Why Nigeria Need Cultural Renaissance

September 27, 2016


By Adeniyi Ogunfowoke

The Charter for African Cultural Renaissance 2006 regard culture as the set of distinctive linguistic, spiritual, material, intellectual and encompasses, in addition to art and literature, lifestyles, ways of living together, value systems, cultural beliefs, and traditions. In summary, culture is the way of life of the people!

Nigeria as a nation with over 750 ethnic groups is a very cultural, religious and conservative country. However, for decades and since the grand embrace of civilization, there has been a sharp decline in our cultural values. That many Nigerians are concerned about our cultural heritage. The reasons for this are not far-fetched.

At Jumia Travel, we share these sentiments. In line with this, we identify some pertinent signs that Nigeria needs a cultural renaissance, rebirth, or reawakening with the hope that the government and stakeholders will take action.

Language decline

Some Nigerians are ashamed to communicate in their local dialect while others cannot even speak at all! In fact, some parents order their children not to speak their mother tongue. Rather, they must speak English. Other words, they are admonishing their wards not to be proud of their heritage. It is unsurprising, therefore, that some of these languages are in different stages of extinction! Parents should communicate more in their local languages.

Society has grown individualistic

The mind your business syndrome has eaten deep into our cultural toga that we barely care for one another unlike in the past. Then, society was closely knitted. You knew and visited your neighbours. You could scold a child for anti-social behaviour and even report him to his parents. But, this sparsely happens today when even elders are culprits.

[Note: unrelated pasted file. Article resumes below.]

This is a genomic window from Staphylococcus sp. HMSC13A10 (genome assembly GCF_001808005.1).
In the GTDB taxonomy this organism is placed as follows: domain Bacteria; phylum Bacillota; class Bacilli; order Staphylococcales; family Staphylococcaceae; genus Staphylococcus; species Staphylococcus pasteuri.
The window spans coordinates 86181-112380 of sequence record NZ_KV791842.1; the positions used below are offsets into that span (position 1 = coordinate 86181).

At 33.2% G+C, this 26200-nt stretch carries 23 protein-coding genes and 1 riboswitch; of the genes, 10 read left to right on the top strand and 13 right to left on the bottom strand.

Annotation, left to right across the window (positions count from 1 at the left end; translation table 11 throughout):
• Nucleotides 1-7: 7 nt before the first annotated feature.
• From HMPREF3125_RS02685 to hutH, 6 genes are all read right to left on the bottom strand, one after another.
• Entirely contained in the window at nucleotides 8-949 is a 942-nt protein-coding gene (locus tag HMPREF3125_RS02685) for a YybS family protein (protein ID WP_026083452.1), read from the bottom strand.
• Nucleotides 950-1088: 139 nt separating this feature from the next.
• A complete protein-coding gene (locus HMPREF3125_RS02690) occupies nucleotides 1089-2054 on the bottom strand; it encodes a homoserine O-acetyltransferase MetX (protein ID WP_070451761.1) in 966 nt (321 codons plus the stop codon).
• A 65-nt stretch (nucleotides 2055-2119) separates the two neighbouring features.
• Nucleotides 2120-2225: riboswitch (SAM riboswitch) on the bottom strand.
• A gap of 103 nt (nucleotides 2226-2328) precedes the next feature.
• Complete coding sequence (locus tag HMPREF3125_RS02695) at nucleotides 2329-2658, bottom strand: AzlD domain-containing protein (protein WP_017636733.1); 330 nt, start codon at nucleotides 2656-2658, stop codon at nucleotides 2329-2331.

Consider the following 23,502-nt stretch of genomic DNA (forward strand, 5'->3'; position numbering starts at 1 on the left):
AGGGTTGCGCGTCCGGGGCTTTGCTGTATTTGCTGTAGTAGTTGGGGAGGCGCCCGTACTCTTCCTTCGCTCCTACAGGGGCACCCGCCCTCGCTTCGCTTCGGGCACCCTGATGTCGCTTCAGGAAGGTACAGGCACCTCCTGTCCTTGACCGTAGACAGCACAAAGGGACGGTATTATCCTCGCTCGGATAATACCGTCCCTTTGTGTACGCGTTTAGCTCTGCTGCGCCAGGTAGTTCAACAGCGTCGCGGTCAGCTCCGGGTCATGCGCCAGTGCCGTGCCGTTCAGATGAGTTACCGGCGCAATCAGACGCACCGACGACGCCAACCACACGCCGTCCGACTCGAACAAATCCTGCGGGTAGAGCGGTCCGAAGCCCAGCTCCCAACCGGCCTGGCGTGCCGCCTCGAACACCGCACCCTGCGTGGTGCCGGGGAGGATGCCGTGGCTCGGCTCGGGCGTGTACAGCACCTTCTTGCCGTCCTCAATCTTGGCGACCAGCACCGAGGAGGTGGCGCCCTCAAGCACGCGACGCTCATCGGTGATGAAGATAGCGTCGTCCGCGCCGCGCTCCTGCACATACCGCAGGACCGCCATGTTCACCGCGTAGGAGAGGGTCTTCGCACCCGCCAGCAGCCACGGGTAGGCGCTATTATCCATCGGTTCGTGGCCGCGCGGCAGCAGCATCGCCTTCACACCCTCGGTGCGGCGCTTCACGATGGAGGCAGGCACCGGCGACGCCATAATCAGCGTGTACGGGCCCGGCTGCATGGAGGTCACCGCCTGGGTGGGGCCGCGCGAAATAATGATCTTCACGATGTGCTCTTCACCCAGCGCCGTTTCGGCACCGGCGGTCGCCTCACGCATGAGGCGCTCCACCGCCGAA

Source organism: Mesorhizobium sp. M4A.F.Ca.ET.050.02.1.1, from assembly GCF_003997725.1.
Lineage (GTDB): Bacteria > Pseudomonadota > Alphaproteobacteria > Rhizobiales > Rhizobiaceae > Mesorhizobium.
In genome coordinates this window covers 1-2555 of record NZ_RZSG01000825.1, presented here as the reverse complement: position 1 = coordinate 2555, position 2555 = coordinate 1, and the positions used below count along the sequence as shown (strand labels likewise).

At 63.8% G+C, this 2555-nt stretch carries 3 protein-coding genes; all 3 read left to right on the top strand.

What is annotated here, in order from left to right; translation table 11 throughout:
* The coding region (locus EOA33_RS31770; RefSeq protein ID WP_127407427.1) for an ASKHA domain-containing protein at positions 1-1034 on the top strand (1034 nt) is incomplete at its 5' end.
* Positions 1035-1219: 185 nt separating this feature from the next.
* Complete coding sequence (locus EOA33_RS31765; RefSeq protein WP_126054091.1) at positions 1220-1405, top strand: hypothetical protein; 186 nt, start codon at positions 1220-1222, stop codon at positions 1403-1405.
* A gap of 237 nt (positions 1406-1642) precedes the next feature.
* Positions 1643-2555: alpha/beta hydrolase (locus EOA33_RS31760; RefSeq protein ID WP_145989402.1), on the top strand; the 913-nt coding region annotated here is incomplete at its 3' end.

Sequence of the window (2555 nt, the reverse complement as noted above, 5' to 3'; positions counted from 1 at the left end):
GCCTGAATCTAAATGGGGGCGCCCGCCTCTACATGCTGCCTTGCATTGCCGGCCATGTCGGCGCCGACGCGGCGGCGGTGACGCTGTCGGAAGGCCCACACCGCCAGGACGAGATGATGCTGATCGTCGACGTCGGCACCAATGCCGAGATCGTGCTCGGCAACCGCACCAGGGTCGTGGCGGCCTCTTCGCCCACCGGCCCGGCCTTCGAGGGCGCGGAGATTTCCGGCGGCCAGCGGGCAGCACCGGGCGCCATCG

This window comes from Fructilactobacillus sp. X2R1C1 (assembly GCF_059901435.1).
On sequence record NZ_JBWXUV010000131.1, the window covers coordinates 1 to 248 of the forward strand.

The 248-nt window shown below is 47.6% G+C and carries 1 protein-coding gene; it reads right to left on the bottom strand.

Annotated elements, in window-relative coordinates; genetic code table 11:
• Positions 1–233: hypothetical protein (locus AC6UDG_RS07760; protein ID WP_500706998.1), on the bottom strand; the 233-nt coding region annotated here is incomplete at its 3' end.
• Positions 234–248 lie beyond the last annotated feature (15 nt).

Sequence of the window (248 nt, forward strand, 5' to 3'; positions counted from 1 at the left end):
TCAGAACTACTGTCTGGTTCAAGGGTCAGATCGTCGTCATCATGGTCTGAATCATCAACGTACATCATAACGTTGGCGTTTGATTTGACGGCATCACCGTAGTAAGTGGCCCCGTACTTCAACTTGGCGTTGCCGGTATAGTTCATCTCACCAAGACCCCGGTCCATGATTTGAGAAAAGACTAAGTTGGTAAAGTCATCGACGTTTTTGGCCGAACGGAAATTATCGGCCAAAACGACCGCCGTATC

Everything cultural is ‘evil’

Because of religion (Christianity and Islam), many Nigerians now brand our cultural practices evil. Culture is dynamic especially in a fast changing society. But that doesn’t necessarily make the practice evil. There is the good, the bad and the ugly. Let’s promote the good, reform the bad and abdicate the ugly. We can’t throw away the baby with the birth water!

Neglect of historical/cultural Assets

Recently, the Lagos State government demolished the Olaiya house (formerly known as Casa do Fernandez) which was 161 years old. It was built as a bar and restaurant in 1855. That is history gone! The status of the National Theatre is unknown whether it has been sold or not, the museums across the country require attention. The truth is Nigeria is not preserving its heritage. We wonder what will be handed over to the coming generations.

Dress culture

Nigeria has no dress culture. We simply dress to please ourselves not minding whether it is decent or not. Dress the way you want to be addressed is a forgotten mantra. Thus, we need a renaissance.

Absence of history in Nigeria school curriculum

Many Nigerians don’t know the history of the country. If you are a science student in secondary, it is worse! This is why patriotism is in the dictionary of very few Nigerians. History should be restored in primary and secondary schools curriculum!

Adeniyi Ogunfowoke is a PR Associate at Jumia Travel.

Dipo Olowookere

Dipo Olowookere is a journalist based in Nigeria that has passion for reporting business news stories. At his leisure time, he watches football and supports 3SC of Ibadan.

Mr Olowookere can be reached via [email protected]

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